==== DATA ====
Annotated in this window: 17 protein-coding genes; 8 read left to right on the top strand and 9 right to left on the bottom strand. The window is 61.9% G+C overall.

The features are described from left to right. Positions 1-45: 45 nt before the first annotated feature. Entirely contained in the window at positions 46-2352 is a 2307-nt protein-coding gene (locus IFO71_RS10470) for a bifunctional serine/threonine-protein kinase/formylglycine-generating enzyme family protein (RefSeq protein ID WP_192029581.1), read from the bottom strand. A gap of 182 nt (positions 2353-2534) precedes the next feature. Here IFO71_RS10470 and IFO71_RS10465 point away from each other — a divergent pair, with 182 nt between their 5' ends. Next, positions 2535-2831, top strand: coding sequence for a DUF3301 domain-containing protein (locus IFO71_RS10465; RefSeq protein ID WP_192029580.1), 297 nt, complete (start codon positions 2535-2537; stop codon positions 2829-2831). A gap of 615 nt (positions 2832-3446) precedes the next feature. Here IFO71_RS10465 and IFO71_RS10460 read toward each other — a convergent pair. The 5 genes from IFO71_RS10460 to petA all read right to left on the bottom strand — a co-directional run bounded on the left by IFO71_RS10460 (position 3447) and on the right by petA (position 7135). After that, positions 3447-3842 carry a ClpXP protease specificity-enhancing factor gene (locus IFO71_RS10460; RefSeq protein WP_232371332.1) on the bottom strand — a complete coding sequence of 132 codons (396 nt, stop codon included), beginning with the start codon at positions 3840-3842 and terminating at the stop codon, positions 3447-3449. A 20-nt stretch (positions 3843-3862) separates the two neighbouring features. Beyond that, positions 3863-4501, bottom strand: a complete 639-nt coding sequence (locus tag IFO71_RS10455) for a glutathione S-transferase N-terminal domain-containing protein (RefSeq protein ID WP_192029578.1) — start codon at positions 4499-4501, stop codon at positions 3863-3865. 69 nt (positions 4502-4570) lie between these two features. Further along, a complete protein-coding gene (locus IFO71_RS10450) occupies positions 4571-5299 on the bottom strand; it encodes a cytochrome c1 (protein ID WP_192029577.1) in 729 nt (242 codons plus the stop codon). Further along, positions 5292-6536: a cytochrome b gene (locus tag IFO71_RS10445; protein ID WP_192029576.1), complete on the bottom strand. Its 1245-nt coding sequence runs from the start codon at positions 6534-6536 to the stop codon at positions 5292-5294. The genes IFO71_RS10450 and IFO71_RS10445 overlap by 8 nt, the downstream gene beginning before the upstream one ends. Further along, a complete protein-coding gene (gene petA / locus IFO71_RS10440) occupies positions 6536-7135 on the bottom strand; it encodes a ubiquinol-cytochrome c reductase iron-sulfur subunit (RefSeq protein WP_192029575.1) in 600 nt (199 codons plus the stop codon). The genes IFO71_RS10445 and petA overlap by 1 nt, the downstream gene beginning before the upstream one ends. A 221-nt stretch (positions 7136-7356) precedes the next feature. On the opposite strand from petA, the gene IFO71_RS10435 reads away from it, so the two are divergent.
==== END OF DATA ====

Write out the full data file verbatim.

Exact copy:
Annotated in this window: 17 protein-coding genes; 8 read left to right on the top strand and 9 right to left on the bottom strand. The window is 61.9% G+C overall.

The features are described from left to right. Positions 1-45: 45 nt before the first annotated feature. Entirely contained in the window at positions 46-2352 is a 2307-nt protein-coding gene (locus IFO71_RS10470) for a bifunctional serine/threonine-protein kinase/formylglycine-generating enzyme family protein (RefSeq protein ID WP_192029581.1), read from the bottom strand. A gap of 182 nt (positions 2353-2534) precedes the next feature. Here IFO71_RS10470 and IFO71_RS10465 point away from each other — a divergent pair, with 182 nt between their 5' ends. Next, positions 2535-2831, top strand: coding sequence for a DUF3301 domain-containing protein (locus IFO71_RS10465; RefSeq protein ID WP_192029580.1), 297 nt, complete (start codon positions 2535-2537; stop codon positions 2829-2831). A gap of 615 nt (positions 2832-3446) precedes the next feature. Here IFO71_RS10465 and IFO71_RS10460 read toward each other — a convergent pair. The 5 genes from IFO71_RS10460 to petA all read right to left on the bottom strand — a co-directional run bounded on the left by IFO71_RS10460 (position 3447) and on the right by petA (position 7135). After that, positions 3447-3842 carry a ClpXP protease specificity-enhancing factor gene (locus IFO71_RS10460; RefSeq protein WP_232371332.1) on the bottom strand — a complete coding sequence of 132 codons (396 nt, stop codon included), beginning with the start codon at positions 3840-3842 and terminating at the stop codon, positions 3447-3449. A 20-nt stretch (positions 3843-3862) separates the two neighbouring features. Beyond that, positions 3863-4501, bottom strand: a complete 639-nt coding sequence (locus tag IFO71_RS10455) for a glutathione S-transferase N-terminal domain-containing protein (RefSeq protein ID WP_192029578.1) — start codon at positions 4499-4501, stop codon at positions 3863-3865. 69 nt (positions 4502-4570) lie between these two features. Further along, a complete protein-coding gene (locus IFO71_RS10450) occupies positions 4571-5299 on the bottom strand; it encodes a cytochrome c1 (protein ID WP_192029577.1) in 729 nt (242 codons plus the stop codon). Further along, positions 5292-6536: a cytochrome b gene (locus tag IFO71_RS10445; protein ID WP_192029576.1), complete on the bottom strand. Its 1245-nt coding sequence runs from the start codon at positions 6534-6536 to the stop codon at positions 5292-5294. The genes IFO71_RS10450 and IFO71_RS10445 overlap by 8 nt, the downstream gene beginning before the upstream one ends. Further along, a complete protein-coding gene (gene petA / locus IFO71_RS10440) occupies positions 6536-7135 on the bottom strand; it encodes a ubiquinol-cytochrome c reductase iron-sulfur subunit (RefSeq protein WP_192029575.1) in 600 nt (199 codons plus the stop codon). The genes IFO71_RS10445 and petA overlap by 1 nt, the downstream gene beginning before the upstream one ends. A 221-nt stretch (positions 7136-7356) precedes the next feature. On the opposite strand from petA, the gene IFO71_RS10435 reads away from it, so the two are divergent.